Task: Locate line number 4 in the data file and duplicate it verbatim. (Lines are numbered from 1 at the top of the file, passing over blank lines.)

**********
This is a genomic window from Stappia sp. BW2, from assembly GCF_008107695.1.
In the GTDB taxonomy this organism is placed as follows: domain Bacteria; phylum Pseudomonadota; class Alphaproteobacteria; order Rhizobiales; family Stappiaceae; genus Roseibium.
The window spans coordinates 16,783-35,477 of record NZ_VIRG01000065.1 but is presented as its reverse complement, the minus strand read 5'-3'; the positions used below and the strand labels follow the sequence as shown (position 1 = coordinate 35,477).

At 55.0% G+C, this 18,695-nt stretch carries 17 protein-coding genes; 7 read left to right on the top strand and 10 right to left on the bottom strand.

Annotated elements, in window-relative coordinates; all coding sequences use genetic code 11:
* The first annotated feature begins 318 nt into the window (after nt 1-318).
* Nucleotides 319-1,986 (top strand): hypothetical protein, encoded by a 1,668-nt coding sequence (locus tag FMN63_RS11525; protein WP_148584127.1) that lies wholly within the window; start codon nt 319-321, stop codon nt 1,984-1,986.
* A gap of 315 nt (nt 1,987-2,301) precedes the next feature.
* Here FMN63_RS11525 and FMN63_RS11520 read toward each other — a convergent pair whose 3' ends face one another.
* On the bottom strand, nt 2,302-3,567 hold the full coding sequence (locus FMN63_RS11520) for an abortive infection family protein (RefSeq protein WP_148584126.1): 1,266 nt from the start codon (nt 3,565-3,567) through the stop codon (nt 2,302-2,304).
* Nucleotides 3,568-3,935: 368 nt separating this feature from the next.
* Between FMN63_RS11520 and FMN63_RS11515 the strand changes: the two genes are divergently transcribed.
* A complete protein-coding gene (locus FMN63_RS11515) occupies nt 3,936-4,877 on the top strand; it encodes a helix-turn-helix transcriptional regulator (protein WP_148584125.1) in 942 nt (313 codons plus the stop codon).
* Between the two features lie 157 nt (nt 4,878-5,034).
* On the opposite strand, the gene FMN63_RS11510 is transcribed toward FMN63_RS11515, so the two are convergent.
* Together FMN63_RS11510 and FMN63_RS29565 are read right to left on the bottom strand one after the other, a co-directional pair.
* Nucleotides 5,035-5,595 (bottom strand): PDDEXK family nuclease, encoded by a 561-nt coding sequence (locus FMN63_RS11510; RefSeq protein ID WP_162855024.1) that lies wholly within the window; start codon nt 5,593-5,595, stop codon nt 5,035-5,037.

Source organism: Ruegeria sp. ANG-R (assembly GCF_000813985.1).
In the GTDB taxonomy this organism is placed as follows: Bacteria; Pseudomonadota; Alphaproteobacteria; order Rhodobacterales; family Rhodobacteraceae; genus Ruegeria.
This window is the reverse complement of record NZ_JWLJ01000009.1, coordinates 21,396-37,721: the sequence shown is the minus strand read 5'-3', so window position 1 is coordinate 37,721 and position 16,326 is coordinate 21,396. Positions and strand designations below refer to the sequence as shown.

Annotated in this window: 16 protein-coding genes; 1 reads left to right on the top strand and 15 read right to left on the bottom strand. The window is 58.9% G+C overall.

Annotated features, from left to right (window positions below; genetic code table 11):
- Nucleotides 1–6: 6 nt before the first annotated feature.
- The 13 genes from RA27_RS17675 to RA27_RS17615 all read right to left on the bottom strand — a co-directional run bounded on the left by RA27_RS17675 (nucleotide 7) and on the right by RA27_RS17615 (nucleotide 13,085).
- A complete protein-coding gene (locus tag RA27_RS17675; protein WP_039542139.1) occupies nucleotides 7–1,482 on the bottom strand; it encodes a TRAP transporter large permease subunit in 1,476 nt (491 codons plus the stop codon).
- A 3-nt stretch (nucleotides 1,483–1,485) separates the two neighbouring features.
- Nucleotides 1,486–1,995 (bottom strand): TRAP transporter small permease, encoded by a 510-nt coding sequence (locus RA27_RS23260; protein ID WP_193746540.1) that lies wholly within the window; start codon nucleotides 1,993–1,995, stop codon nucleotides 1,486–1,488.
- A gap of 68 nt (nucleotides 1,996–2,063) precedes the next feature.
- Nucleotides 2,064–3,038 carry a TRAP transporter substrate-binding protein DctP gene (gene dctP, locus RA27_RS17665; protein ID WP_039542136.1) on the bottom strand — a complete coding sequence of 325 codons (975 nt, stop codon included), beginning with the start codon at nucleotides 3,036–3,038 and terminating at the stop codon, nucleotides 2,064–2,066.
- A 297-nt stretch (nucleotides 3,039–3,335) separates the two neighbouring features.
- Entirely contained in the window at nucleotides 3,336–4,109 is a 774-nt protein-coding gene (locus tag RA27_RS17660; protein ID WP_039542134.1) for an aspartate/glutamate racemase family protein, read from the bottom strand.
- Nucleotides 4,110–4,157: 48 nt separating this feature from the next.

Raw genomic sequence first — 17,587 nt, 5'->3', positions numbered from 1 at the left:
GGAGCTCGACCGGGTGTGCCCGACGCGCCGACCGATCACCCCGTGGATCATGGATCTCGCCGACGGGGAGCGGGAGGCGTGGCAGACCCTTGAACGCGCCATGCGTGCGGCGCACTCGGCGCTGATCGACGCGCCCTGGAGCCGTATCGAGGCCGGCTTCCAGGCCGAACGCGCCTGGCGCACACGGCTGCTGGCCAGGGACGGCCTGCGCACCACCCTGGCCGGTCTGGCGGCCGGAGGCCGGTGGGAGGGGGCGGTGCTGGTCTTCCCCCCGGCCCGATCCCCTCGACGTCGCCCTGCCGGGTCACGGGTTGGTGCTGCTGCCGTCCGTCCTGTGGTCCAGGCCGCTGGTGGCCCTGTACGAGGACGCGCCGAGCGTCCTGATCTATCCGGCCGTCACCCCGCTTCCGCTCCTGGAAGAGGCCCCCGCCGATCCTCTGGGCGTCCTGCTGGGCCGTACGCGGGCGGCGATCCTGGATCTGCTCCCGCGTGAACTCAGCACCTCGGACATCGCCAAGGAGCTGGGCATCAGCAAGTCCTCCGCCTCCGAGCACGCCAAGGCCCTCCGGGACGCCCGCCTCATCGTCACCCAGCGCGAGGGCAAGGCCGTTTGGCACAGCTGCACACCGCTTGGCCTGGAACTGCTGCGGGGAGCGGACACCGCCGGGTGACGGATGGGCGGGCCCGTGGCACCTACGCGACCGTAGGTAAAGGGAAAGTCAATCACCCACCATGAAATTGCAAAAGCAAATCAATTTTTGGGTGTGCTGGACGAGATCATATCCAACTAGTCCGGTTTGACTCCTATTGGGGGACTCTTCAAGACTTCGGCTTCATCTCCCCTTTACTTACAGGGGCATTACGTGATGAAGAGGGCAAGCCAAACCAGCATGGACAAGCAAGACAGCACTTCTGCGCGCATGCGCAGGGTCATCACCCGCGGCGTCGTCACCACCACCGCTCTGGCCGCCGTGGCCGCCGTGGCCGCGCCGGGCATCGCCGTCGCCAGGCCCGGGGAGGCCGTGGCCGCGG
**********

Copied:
At 55.0% G+C, this 18,695-nt stretch carries 17 protein-coding genes; 7 read left to right on the top strand and 10 right to left on the bottom strand.